My rhodie plant is the oldest plant in my yard. This spring I have been planting new plants and I was looking at my rhodie and I decided to remove a fewer lower branches. They were touching ground. Well it was a very good decision to do. The piece we broke off looked so nice to me and my husband decided to plop it in the ground behind our house. Low and behold we have noticed the flowers blooming on that plant. Leaves look brown a little but it definitly bloomed. Doesn't that mean it is a live? I didn't know if it would work or not but it looks like it might have. Any opinions anyone?
It does but the energy spent doing flowers and seed may be better spent developing roots instead. Did you use a rooting hormone when you planted it?
Luis. Yes I did I happened to have bought some I putit in root stem. Putit down in ground. I really wasn't expecting it to live. I pulled on it and it wouldn't budgen so I will wait to see.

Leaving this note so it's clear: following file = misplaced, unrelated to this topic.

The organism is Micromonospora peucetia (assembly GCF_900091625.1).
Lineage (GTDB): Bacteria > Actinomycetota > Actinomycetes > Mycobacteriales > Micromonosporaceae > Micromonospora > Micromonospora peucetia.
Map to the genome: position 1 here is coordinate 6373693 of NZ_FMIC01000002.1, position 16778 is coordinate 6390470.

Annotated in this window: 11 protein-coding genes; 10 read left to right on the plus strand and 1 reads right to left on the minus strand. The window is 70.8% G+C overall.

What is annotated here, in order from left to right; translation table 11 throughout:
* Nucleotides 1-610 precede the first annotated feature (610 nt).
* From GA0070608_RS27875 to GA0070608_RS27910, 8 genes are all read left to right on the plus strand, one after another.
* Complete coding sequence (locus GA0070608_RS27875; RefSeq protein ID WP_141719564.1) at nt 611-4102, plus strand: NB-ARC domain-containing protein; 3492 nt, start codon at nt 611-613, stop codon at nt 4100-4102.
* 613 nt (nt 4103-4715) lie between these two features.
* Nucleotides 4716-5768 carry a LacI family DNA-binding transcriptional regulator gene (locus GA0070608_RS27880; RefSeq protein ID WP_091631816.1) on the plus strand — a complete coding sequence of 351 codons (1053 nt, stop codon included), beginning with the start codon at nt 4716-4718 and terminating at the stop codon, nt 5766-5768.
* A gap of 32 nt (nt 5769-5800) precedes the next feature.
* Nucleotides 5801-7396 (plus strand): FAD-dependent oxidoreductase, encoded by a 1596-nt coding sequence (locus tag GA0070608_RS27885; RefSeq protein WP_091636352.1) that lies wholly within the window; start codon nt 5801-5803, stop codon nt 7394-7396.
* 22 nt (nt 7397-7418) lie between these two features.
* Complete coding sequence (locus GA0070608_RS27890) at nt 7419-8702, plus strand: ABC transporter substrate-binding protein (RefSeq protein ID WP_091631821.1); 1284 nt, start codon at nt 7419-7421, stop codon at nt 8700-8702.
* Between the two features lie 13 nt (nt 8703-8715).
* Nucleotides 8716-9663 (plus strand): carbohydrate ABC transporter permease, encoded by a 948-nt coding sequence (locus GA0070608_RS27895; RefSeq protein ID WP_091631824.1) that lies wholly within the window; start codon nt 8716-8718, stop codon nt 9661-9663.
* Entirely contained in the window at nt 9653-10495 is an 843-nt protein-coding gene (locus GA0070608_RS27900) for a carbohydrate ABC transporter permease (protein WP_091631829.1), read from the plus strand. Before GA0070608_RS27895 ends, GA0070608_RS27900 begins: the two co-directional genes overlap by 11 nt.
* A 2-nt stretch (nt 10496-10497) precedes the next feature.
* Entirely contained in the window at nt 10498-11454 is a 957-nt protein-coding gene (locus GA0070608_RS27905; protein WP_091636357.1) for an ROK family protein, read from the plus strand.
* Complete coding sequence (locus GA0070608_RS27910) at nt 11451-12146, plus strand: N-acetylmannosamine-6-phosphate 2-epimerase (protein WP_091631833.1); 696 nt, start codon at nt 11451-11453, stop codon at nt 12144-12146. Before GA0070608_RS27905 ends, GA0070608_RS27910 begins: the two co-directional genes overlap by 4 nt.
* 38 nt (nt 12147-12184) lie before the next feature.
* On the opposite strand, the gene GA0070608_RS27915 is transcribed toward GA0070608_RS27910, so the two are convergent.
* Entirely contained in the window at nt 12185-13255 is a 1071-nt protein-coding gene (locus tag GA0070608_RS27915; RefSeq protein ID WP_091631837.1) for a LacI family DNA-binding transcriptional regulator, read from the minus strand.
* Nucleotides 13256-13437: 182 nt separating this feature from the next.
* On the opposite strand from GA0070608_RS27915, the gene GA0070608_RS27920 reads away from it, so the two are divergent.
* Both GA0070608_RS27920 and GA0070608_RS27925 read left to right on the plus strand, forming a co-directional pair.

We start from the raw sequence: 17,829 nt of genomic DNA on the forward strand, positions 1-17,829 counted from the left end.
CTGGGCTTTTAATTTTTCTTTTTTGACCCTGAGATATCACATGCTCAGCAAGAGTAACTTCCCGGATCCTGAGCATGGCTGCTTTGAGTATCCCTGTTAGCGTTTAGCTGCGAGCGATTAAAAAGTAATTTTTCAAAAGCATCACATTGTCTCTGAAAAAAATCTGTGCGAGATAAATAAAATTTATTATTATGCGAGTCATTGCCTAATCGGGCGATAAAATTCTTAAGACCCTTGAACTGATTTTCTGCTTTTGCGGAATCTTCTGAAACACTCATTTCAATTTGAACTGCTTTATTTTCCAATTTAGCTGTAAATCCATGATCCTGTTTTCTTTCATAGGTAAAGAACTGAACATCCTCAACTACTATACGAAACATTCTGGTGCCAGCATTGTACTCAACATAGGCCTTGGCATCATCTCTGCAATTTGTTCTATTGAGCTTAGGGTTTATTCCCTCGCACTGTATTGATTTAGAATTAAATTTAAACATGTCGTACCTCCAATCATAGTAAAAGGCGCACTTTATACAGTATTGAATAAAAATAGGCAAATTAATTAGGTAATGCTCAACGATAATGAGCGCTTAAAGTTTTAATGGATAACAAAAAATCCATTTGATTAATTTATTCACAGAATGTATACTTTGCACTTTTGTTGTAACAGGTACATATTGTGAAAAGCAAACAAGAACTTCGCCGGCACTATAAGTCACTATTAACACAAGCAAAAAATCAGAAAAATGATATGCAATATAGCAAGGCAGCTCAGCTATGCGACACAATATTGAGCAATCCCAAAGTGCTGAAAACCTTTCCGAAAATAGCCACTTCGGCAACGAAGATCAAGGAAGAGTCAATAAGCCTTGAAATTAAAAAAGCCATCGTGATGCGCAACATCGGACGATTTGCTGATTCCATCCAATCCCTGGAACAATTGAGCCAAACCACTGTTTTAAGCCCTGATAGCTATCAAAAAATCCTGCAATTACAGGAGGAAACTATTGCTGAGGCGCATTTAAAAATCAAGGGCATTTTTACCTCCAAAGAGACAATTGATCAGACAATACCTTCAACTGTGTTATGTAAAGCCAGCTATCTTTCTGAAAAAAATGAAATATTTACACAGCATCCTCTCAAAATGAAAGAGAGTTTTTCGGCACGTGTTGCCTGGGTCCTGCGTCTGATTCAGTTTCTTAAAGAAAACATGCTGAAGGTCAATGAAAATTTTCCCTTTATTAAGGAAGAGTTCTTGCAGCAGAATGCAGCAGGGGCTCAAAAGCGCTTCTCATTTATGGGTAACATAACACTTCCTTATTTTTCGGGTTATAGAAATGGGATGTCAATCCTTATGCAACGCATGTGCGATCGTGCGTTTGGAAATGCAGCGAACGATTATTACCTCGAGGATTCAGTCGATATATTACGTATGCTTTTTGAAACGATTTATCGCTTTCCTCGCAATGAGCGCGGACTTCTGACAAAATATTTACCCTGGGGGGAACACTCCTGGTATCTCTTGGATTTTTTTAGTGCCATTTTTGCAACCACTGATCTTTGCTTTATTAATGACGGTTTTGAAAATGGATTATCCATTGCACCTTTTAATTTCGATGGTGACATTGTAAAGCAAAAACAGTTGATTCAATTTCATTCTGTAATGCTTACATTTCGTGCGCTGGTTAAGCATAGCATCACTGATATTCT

Good luck with it. I had a similar case but the plant was a rose bush. I saw some leaf out that I ignored and turned out to be flower buds that bloomed. The stem that I cut off was probably setting to bloom when I made the cut and my so called leaf out was actually tiny blooms that were just starting.
As in mold from the azalea whitefly? These small white flying insects look like an aphid with wings and suck on the underside of foliage, leaving whit e spots. Heavy infestations can cause the margins of terminal leaves to cup. The infested leaves eventually turn yellowish and wilt. The bottom part of the leaves become covered with honeydew, followed by sooty mold (a black coating). Whiteflies can be controlled with beneficial insects, insecticidal soap or a horticultural oil (spray both sides of all leaves).